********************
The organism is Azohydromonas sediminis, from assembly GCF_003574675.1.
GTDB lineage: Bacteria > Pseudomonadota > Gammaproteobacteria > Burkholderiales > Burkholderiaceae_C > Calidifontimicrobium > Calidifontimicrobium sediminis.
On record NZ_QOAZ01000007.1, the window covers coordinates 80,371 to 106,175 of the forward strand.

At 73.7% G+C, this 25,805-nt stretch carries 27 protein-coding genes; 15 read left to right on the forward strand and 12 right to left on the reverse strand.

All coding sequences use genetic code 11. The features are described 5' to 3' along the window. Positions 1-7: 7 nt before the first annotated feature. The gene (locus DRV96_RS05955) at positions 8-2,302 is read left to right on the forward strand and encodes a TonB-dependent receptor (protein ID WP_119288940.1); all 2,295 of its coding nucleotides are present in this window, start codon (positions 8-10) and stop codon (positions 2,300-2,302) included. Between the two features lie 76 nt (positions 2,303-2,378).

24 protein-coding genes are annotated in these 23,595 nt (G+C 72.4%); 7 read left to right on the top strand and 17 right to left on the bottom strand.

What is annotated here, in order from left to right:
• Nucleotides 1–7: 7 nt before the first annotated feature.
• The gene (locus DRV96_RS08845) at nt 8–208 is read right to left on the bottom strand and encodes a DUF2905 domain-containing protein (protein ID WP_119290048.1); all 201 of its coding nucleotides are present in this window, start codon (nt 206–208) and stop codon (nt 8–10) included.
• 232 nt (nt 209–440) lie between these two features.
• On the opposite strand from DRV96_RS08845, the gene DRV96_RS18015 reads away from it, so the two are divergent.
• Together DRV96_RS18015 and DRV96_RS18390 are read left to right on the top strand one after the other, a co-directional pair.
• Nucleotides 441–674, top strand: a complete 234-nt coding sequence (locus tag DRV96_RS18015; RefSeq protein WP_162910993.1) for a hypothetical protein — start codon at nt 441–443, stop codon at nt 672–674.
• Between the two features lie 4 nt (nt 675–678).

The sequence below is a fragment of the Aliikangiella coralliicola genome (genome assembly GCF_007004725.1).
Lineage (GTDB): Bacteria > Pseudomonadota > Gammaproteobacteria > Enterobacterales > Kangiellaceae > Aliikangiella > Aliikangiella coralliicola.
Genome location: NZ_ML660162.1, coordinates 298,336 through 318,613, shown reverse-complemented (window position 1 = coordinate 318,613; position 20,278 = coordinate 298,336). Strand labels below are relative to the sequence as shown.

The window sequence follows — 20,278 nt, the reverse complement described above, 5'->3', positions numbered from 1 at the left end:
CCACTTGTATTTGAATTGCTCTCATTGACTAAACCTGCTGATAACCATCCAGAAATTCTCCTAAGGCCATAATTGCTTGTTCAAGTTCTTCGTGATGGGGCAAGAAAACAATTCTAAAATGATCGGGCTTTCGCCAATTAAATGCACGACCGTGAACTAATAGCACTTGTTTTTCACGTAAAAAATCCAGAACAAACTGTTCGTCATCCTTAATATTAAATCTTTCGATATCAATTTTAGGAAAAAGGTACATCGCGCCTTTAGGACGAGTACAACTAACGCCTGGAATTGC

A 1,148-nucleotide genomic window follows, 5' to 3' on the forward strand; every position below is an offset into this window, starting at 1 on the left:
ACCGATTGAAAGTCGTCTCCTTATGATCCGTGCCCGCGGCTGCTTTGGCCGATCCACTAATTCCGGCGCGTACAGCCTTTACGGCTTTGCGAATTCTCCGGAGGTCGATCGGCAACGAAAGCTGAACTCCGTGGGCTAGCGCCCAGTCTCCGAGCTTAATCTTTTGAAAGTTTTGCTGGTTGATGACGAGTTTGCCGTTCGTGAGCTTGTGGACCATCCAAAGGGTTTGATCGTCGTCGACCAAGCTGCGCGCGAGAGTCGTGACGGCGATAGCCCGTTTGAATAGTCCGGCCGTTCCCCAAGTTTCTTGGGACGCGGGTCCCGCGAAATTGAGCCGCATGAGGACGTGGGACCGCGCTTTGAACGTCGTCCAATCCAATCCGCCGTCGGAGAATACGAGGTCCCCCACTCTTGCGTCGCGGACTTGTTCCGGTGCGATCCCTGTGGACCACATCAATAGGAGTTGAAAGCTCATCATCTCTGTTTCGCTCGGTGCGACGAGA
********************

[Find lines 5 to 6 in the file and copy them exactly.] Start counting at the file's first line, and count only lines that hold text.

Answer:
All coding sequences use genetic code 11. The features are described 5' to 3' along the window. Positions 1-7: 7 nt before the first annotated feature. The gene (locus DRV96_RS05955) at positions 8-2,302 is read left to right on the forward strand and encodes a TonB-dependent receptor (protein ID WP_119288940.1); all 2,295 of its coding nucleotides are present in this window, start codon (positions 8-10) and stop codon (positions 2,300-2,302) included. Between the two features lie 76 nt (positions 2,303-2,378).

24 protein-coding genes are annotated in these 23,595 nt (G+C 72.4%); 7 read left to right on the top strand and 17 right to left on the bottom strand.